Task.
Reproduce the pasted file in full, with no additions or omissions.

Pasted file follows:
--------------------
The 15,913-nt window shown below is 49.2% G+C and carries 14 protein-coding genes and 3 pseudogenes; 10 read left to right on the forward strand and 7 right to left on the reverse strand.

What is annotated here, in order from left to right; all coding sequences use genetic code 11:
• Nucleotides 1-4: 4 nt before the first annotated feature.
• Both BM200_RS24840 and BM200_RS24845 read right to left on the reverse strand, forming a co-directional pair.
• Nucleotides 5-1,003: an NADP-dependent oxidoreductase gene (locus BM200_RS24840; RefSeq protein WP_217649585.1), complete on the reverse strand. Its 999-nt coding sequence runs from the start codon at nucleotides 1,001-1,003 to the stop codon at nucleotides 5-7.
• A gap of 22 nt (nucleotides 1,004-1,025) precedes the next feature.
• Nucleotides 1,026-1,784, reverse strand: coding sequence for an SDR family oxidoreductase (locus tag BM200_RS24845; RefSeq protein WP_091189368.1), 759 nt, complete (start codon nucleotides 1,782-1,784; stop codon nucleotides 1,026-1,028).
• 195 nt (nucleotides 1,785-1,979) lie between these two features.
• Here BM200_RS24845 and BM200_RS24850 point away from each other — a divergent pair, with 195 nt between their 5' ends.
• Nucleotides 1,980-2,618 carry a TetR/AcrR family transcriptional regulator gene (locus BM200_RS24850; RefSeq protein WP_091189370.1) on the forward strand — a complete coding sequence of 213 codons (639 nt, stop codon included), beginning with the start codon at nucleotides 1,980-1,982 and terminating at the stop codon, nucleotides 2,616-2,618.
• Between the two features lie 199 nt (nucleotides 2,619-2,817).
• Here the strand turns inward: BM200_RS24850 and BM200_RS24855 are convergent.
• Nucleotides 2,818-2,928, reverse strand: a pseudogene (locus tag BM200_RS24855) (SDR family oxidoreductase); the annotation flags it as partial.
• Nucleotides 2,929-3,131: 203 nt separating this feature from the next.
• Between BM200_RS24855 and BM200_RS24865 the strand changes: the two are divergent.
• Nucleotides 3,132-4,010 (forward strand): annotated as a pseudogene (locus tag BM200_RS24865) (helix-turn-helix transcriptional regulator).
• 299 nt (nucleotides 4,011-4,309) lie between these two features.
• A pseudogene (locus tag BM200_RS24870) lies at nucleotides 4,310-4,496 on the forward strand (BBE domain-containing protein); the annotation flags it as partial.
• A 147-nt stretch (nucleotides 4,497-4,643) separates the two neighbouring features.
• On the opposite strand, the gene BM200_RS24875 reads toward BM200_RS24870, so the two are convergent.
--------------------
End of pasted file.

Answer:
The 15,913-nt window shown below is 49.2% G+C and carries 14 protein-coding genes and 3 pseudogenes; 10 read left to right on the forward strand and 7 right to left on the reverse strand.

What is annotated here, in order from left to right; all coding sequences use genetic code 11:
• Nucleotides 1-4: 4 nt before the first annotated feature.
• Both BM200_RS24840 and BM200_RS24845 read right to left on the reverse strand, forming a co-directional pair.
• Nucleotides 5-1,003: an NADP-dependent oxidoreductase gene (locus BM200_RS24840; RefSeq protein WP_217649585.1), complete on the reverse strand. Its 999-nt coding sequence runs from the start codon at nucleotides 1,001-1,003 to the stop codon at nucleotides 5-7.
• A gap of 22 nt (nucleotides 1,004-1,025) precedes the next feature.
• Nucleotides 1,026-1,784, reverse strand: coding sequence for an SDR family oxidoreductase (locus tag BM200_RS24845; RefSeq protein WP_091189368.1), 759 nt, complete (start codon nucleotides 1,782-1,784; stop codon nucleotides 1,026-1,028).
• 195 nt (nucleotides 1,785-1,979) lie between these two features.
• Here BM200_RS24845 and BM200_RS24850 point away from each other — a divergent pair, with 195 nt between their 5' ends.
• Nucleotides 1,980-2,618 carry a TetR/AcrR family transcriptional regulator gene (locus BM200_RS24850; RefSeq protein WP_091189370.1) on the forward strand — a complete coding sequence of 213 codons (639 nt, stop codon included), beginning with the start codon at nucleotides 1,980-1,982 and terminating at the stop codon, nucleotides 2,616-2,618.
• Between the two features lie 199 nt (nucleotides 2,619-2,817).
• Here the strand turns inward: BM200_RS24850 and BM200_RS24855 are convergent.
• Nucleotides 2,818-2,928, reverse strand: a pseudogene (locus tag BM200_RS24855) (SDR family oxidoreductase); the annotation flags it as partial.
• Nucleotides 2,929-3,131: 203 nt separating this feature from the next.
• Between BM200_RS24855 and BM200_RS24865 the strand changes: the two are divergent.
• Nucleotides 3,132-4,010 (forward strand): annotated as a pseudogene (locus tag BM200_RS24865) (helix-turn-helix transcriptional regulator).
• 299 nt (nucleotides 4,011-4,309) lie between these two features.
• A pseudogene (locus tag BM200_RS24870) lies at nucleotides 4,310-4,496 on the forward strand (BBE domain-containing protein); the annotation flags it as partial.
• A 147-nt stretch (nucleotides 4,497-4,643) separates the two neighbouring features.
• On the opposite strand, the gene BM200_RS24875 reads toward BM200_RS24870, so the two are convergent.